Mugs on Sale at Gourmet Fusion

Now is a great time to shop at Gourmet Fusion online if you are looking for Easter and Mother's Day gifts.

All of our ceramic and glass mugs - including mug and coaster sets, like the cute little tabby shown here - are on sale through March 30th.

Why not combine a mug with one of our cast iron or ceramic infuser teapots, or one of our specialty teas, to make an extra special gift.

We always combine shipping, and are happy to gift wrap and answer any questions you may have to make your shopping experience simple and fun.

Check out our range of mugs, teapots and tea at the Gourmet Fusion store online, or in the Leaping Lotus, Solana Beach. (Sale items online only).

Friday, March 12, 2010

Wine to Lose Weight?

I am not quite sure how this works, but recent research has concluded that women who drink moderate amounts of alcohol tend to gain less weight over time than those who drink no alcohol. This included wine - both red and white, beer or liquor.

Research carried out at Brigham and Women's Hospital in Boston studied the alcohol consumption of over 19,000 women, all starting out at healthy weights. Over the 13 years taken to carry out this study, most women gained weight. However, those who consumed a light to moderate amount of alcohol gained less weight, and were less likely to become overweight or obese. The conclusion drawn from this was that those who drank moderate amounts of alcohol tend to eat less food, particularly carbohydrates.

The reaction to this article which was carried in USA Today appeared to be skeptical, at best, and I have to agree that a glass of wine for me usually means I need to bring out appetizers and snacks (see the picture), so it doesn't often lead me to eating less. I wonder if a similar study has been carried out with men?

Monday, March 1, 2010

Spicy Italian Sausage Sauce with Penne

This is a variation on the traditional marinara pasta sauce, as it has the addition of hot Italian turkey sausages, and an abundance of colorful vegetables. The sweetness of the carrots and yellow pepper combines wonderfully with the hot peppery sausage.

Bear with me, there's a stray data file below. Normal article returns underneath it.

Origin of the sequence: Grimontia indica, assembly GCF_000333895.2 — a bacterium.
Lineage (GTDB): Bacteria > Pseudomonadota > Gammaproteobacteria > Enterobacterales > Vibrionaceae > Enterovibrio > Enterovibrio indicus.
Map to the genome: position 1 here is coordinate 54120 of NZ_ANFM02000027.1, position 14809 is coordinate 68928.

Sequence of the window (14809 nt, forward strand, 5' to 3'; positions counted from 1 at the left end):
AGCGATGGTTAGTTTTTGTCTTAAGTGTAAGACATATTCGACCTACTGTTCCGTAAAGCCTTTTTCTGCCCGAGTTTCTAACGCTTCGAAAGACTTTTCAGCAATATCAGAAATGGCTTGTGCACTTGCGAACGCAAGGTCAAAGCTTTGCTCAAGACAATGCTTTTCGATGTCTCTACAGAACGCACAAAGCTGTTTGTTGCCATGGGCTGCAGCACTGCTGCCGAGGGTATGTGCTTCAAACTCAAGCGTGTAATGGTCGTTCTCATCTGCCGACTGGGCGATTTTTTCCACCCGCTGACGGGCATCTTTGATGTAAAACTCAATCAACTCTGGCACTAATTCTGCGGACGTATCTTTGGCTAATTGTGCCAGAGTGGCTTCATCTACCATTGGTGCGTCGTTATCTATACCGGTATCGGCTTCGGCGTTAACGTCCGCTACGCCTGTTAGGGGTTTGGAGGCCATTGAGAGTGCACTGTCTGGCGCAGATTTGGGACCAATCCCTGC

You can use pork or turkey sausage, and both taste great. We chose turkey as it is the healthier option with less calories.

(serves 4)
  • 3 hot Italian sausages, skinned and sliced
  • 1/2 onion, diced
  • 3-4 small carrots, diced
  • 1 celery stalk, sliced
  • 1/2 small yellow bell pepper, sliced
  • 1 tbsp. olive oil
  • 4 tablespoons red wine
  • 1 can chopped tomatoes, drained
  • 1 clove garlic, crushed
  • 1 tsp. dried oregano
  • 1 tsp. dried basil
  • 2 dried bay leaves
  • 1 tablespoon tomato paste
  • salt and pepper to taste
  • basil leaves for garnish (optional)
  • 8 oz dried penne
  1. Make the sauce: Heat the olive oil in a saucepan and saute the crushed garlic. Add the tomatoes, dried oregano, dried basil, bay leaves, and red wine and bring to boil. Cook for 2 minutes at high heat. Reduce the heat and stir in the tomato paste, salt and pepper.
  2. Simmer the sauce for a further 6 minutes, then remove from the heat.
  3. Meanwhile, heat a pan of boiling water for the pasta, and add the dried penne. Cook according to the instructions (about 10 minutes for al dente).
4. Skin the sausages, and cut into slices about 1/2 inch thick. Heat the sausages in a pan, adding a little water, if necessary - no oil is usually needed with Italian sausages. Cook for 5-6 minutes.

5. Add the chopped onion, carrot, bell pepper and celery to the pan and cook with the sausage meat for a further 5 minutes - 6 minutes until the vegetables are tender.

6. Add the marinara sauce to the sausage and vegetable mixture, and heat through.

7. When the pasta is cooked drain, and add to the sauce mixture.

8. Serve immediately, and garnish with the fresh basil leaves.